Michael Laws on Tongan King

Every so often Michael Laws says something which you can’t help but admire, even though it might be undiplomatic. NZPA reports him about the dead Tongan King as below:

Wanganui mayor Michael Laws is refusing to lower the flag in honour of the dead Tongan King.

Laws called King Tupou a “brown slug” on his Radio Live show and said he would not be lowering the New Zealand flag in Wanganui to honour him.

“They are a beneficiary country. We provide them with a good source of their income every year, which the royal family decide to misappropriate for themselves and they deny democracy for their subjects.”

Laws said Wanganui flew the flag at half mast for people who had made a contribution to the community, or events such as September 11 or the Boxing Day tsunami disaster.

“The death of the South Pacific king whose royal family is the equivalent of Robert Mugabe and his henchmen is not the sort of thing that one commemorates.

“Indeed I think it devalues the process of flying the flag at half mast.”

Laws said when he called the king a “brown slug” this morning he meant it in the real sense of the word.

“Which was that he fed on the goodness of the people.

“Nobody can own land except the royal family and all the businesses that make any money are owned by the royal family.”

He said it was a corrupt country with a corrupt regime and he had no idea why the Government would ask local authorities to fly the flag at half mast for the dead king.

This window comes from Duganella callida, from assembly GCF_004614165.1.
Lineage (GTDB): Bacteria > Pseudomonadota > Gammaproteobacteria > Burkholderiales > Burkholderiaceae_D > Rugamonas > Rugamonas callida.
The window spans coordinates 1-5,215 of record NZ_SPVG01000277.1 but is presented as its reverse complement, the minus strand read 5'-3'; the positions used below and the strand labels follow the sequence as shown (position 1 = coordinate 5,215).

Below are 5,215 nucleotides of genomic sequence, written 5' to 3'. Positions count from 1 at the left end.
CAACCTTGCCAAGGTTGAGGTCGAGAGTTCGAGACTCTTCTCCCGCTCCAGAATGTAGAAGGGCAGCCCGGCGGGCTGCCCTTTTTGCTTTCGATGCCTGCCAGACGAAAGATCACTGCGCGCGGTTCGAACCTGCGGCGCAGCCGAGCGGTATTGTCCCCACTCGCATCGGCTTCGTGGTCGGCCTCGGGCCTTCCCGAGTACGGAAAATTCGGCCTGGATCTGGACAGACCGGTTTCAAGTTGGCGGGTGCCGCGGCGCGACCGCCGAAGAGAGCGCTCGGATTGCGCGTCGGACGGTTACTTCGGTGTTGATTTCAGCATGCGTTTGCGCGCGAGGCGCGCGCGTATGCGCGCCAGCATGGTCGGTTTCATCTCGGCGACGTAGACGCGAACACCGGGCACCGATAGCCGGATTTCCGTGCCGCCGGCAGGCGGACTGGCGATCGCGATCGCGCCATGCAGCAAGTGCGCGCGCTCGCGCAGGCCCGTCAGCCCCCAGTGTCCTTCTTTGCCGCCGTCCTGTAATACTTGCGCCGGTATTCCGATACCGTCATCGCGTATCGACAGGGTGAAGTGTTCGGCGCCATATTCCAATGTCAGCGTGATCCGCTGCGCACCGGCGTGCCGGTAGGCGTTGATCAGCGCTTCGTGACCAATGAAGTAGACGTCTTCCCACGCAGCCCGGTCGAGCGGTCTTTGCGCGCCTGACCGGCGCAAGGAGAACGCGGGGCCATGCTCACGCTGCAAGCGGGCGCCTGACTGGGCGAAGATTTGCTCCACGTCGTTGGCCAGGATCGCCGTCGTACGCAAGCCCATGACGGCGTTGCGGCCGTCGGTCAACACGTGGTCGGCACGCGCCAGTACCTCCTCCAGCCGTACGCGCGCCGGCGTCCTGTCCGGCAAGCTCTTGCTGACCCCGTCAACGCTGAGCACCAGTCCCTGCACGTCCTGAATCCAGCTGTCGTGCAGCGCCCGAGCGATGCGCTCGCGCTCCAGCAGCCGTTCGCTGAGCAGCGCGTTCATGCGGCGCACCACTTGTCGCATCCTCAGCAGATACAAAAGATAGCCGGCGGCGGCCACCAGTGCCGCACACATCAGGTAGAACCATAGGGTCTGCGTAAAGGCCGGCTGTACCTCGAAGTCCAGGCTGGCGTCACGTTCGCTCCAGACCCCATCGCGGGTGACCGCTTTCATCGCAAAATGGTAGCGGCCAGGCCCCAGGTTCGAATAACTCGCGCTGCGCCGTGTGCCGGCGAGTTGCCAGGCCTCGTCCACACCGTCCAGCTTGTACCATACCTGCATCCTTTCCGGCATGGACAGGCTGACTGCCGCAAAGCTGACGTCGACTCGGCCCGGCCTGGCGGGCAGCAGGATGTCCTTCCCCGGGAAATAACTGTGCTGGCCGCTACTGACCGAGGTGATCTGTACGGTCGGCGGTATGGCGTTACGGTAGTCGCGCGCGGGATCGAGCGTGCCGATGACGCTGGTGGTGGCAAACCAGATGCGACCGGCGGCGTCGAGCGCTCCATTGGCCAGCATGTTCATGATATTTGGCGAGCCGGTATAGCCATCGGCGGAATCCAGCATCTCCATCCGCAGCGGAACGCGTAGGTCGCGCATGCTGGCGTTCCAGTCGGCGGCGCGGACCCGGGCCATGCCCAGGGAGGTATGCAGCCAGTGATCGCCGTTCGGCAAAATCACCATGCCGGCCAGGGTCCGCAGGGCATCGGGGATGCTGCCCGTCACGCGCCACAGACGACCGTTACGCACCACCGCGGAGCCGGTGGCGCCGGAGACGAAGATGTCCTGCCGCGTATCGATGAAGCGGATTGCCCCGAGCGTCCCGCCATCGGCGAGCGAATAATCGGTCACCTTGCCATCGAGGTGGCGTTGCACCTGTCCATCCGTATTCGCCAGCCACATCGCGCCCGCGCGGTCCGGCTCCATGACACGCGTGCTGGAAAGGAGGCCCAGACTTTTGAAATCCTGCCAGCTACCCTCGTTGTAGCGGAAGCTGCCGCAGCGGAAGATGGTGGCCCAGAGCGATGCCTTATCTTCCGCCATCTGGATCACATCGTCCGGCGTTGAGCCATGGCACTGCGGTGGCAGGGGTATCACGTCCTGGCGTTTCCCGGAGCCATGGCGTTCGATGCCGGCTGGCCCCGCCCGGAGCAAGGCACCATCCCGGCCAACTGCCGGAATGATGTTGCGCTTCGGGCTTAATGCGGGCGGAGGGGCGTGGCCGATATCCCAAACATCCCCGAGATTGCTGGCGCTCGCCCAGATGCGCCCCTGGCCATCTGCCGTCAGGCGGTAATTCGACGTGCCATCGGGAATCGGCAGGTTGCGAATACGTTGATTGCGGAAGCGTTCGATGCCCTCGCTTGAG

And the king’s successor, was even worse than the king, Laws said.

“His son has the kind of attitude towards his countrymen that one would have expected from a medieval baron somewhere.”

Incidentially the issue of flags at half mast reminds me of a fairly major stuff up which happened in 1997 when Deng Xiaoping died and a decision had to be made whether to order flags at half mast, even though he was not a formal head of state or even government. I put out a press release from Prime Minister Bolger announcing that flags were to go to half mast (on govt properties) and then a few minutes later got a phone call informing me that the PM hadn’t actually made a decision yet, or even seen the briefing note. Whoops. Would have been disrespectful to China to reverse the position formally so the decision had to stand. The fault incidentially was not mine as we had said we would assume he had approved it if we did not hear back, and someone else forgot to show it to Bolger.

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